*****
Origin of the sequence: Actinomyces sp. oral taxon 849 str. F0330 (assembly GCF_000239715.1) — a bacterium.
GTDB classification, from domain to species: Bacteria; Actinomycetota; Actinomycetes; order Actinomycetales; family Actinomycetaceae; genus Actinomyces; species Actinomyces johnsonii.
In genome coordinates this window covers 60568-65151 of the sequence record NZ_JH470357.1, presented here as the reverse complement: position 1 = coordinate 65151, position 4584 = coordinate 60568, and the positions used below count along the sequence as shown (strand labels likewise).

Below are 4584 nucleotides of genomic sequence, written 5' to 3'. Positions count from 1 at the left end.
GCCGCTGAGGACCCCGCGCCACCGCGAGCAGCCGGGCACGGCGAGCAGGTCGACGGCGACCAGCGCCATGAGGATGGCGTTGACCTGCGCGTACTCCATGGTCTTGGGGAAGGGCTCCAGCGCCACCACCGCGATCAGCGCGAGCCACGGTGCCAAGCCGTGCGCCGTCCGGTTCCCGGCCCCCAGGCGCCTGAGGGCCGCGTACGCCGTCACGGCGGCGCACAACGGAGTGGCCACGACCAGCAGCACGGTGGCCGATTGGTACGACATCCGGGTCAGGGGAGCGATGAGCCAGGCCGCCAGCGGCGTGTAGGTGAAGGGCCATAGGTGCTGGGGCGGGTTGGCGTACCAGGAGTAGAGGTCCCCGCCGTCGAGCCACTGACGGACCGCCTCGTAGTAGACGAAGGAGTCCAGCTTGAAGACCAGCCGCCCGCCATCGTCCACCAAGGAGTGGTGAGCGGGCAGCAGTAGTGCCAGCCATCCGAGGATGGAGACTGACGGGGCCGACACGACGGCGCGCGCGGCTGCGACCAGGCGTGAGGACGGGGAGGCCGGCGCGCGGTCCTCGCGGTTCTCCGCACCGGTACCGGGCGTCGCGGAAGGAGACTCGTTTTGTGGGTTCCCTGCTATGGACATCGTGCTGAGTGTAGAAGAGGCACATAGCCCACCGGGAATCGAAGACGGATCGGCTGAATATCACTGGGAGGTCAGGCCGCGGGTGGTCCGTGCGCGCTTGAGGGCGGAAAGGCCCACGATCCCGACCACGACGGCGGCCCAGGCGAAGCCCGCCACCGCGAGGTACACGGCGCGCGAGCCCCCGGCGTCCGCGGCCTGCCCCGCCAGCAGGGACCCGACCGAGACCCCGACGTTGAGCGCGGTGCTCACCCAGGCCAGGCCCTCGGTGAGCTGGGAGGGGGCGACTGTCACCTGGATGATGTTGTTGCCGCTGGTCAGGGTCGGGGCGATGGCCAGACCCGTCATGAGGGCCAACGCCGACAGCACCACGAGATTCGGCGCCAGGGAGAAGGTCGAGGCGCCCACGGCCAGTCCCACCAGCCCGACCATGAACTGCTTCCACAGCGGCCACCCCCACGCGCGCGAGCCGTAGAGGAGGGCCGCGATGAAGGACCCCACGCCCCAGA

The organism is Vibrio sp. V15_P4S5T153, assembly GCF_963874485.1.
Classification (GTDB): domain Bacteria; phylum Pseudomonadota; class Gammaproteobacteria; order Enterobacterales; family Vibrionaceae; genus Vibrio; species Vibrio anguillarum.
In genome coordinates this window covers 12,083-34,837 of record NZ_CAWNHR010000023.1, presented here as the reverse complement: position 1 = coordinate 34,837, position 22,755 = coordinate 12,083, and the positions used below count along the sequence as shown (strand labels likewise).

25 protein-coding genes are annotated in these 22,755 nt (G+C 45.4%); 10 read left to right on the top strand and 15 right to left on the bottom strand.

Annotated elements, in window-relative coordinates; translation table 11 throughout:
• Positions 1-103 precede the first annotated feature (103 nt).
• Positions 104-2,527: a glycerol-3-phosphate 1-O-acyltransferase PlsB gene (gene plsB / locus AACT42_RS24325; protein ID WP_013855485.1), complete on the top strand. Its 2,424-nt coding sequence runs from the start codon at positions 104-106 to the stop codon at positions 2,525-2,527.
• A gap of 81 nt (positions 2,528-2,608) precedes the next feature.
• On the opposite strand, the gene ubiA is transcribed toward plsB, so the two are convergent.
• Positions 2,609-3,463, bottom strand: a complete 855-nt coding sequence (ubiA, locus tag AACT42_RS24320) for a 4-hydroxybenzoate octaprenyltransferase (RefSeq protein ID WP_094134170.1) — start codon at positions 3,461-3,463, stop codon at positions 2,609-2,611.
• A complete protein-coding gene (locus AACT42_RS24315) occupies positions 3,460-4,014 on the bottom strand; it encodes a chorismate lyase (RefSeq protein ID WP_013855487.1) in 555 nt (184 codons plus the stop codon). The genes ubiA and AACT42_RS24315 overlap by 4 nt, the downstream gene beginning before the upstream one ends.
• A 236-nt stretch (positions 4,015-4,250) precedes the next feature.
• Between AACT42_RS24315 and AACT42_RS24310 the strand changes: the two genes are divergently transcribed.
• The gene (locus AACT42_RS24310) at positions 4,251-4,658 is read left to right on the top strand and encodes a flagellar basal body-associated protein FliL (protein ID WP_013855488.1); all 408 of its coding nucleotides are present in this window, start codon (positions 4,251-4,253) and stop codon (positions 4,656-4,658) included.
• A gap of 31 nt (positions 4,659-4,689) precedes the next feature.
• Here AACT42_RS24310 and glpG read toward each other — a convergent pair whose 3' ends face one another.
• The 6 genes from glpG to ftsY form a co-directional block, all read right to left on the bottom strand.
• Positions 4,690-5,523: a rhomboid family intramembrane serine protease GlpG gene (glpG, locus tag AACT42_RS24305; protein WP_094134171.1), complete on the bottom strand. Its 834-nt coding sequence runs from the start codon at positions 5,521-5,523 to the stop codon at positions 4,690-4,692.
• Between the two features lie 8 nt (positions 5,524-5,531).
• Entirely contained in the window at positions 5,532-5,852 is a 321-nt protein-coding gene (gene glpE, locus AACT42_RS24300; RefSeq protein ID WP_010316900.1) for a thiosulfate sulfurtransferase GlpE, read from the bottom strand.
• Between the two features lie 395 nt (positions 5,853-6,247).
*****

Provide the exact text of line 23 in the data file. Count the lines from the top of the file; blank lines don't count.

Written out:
• Positions 4,690-5,523: a rhomboid family intramembrane serine protease GlpG gene (glpG, locus tag AACT42_RS24305; protein WP_094134171.1), complete on the bottom strand. Its 834-nt coding sequence runs from the start codon at positions 5,521-5,523 to the stop codon at positions 4,690-4,692.